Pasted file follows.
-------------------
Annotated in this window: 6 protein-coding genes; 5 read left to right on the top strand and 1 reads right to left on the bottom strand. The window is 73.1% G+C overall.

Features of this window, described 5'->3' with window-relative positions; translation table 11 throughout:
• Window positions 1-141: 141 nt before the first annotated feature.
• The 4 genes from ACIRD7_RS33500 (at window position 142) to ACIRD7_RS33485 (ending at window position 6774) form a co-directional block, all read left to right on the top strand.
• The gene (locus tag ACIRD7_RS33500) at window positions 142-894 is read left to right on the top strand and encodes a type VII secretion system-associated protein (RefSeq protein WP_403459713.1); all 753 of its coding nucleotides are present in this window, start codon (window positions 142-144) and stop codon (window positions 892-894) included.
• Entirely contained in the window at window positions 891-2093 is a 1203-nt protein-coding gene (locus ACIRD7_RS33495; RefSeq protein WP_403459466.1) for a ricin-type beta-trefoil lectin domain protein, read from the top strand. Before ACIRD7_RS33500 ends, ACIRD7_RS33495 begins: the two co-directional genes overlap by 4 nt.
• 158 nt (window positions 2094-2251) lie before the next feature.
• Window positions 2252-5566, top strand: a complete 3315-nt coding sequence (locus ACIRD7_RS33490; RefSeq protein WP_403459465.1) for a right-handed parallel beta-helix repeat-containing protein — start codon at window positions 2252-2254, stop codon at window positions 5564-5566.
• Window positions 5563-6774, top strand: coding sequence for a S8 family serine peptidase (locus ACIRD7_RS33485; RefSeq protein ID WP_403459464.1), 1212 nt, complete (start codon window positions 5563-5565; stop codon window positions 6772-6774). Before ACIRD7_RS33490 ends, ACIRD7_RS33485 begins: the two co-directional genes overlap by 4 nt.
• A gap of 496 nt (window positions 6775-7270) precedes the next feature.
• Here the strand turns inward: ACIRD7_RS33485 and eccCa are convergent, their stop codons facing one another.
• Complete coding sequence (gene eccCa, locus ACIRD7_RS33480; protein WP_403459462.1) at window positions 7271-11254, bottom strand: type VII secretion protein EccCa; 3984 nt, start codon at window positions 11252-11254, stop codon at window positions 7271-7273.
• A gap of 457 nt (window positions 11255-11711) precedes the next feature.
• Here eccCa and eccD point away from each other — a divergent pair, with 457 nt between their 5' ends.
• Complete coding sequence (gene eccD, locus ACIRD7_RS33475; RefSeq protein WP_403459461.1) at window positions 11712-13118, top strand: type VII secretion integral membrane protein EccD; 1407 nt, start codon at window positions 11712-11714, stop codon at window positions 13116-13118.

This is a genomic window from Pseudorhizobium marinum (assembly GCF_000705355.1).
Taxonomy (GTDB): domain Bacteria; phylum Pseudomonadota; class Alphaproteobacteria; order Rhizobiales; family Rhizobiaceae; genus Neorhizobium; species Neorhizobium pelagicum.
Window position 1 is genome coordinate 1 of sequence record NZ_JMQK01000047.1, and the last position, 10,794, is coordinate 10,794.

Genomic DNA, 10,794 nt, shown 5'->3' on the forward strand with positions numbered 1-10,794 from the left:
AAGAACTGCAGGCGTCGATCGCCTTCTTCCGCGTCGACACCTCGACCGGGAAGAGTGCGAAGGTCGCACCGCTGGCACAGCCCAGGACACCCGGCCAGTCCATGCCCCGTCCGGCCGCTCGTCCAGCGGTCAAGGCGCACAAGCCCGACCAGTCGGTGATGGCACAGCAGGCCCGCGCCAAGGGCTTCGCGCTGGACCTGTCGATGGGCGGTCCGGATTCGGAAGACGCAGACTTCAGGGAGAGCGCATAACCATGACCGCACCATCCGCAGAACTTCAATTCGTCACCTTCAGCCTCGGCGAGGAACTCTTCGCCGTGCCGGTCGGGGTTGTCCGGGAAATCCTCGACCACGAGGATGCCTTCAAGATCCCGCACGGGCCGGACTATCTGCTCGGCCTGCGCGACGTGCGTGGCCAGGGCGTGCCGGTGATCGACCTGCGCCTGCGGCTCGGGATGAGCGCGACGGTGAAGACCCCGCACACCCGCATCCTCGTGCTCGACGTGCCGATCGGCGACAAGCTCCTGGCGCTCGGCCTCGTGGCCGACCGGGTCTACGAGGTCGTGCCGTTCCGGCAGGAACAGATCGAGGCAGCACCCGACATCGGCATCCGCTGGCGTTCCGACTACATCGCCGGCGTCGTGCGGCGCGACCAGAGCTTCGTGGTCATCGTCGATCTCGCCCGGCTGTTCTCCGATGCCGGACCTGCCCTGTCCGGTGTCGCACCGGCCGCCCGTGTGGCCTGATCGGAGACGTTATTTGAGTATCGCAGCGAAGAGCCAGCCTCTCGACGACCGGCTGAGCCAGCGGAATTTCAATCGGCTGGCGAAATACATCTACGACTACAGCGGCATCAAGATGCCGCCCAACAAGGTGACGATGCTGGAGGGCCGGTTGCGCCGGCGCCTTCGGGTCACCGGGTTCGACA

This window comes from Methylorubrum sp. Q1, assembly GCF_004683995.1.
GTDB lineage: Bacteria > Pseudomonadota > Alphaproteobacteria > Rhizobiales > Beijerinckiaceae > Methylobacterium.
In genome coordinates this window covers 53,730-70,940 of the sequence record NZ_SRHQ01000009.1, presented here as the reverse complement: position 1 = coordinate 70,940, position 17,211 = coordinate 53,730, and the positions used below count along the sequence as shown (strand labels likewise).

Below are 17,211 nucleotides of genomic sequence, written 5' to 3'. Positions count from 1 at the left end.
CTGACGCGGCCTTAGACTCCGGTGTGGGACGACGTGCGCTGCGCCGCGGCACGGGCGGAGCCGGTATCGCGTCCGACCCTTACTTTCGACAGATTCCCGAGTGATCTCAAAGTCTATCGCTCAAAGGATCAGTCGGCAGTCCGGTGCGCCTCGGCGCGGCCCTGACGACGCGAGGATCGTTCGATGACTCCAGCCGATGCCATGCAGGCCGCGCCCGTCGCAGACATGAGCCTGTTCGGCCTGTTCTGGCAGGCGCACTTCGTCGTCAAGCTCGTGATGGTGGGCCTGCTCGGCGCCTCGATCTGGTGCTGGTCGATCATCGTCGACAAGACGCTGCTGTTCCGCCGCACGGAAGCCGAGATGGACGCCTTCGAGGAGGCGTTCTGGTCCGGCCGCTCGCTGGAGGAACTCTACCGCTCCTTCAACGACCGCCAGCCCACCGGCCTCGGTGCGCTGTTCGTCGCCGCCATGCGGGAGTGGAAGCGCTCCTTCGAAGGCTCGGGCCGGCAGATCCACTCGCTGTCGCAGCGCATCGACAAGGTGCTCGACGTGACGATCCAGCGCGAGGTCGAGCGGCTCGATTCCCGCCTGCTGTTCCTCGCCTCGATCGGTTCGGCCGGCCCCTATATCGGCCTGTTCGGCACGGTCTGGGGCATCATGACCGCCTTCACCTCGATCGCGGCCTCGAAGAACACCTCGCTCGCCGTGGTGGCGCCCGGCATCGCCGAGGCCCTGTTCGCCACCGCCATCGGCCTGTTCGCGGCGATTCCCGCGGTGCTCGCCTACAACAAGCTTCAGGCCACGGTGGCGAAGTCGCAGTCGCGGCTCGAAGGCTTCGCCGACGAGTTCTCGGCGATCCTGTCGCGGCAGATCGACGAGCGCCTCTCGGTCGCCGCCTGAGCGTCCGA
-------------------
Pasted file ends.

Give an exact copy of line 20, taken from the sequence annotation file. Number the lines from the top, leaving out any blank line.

AAGAACTGCAGGCGTCGATCGCCTTCTTCCGCGTCGACACCTCGACCGGGAAGAGTGCGAAGGTCGCACCGCTGGCACAGCCCAGGACACCCGGCCAGTCCATGCCCCGTCCGGCCGCTCGTCCAGCGGTCAAGGCGCACAAGCCCGACCAGTCGGTGATGGCACAGCAGGCCCGCGCCAAGGGCTTCGCGCTGGACCTGTCGATGGGCGGTCCGGATTCGGAAGACGCAGACTTCAGGGAGAGCGCATAACCATGACCGCACCATCCGCAGAACTTCAATTCGTCACCTTCAGCCTCGGCGAGGAACTCTTCGCCGTGCCGGTCGGGGTTGTCCGGGAAATCCTCGACCACGAGGATGCCTTCAAGATCCCGCACGGGCCGGACTATCTGCTCGGCCTGCGCGACGTGCGTGGCCAGGGCGTGCCGGTGATCGACCTGCGCCTGCGGCTCGGGATGAGCGCGACGGTGAAGACCCCGCACACCCGCATCCTCGTGCTCGACGTGCCGATCGGCGACAAGCTCCTGGCGCTCGGCCTCGTGGCCGACCGGGTCTACGAGGTCGTGCCGTTCCGGCAGGAACAGATCGAGGCAGCACCCGACATCGGCATCCGCTGGCGTTCCGACTACATCGCCGGCGTCGTGCGGCGCGACCAGAGCTTCGTGGTCATCGTCGATCTCGCCCGGCTGTTCTCCGATGCCGGACCTGCCCTGTCCGGTGTCGCACCGGCCGCCCGTGTGGCCTGATCGGAGACGTTATTTGAGTATCGCAGCGAAGAGCCAGCCTCTCGACGACCGGCTGAGCCAGCGGAATTTCAATCGGCTGGCGAAATACATCTACGACTACAGCGGCATCAAGATGCCGCCCAACAAGGTGACGATGCTGGAGGGCCGGTTGCGCCGGCGCCTTCGGGTCACCGGGTTCGACA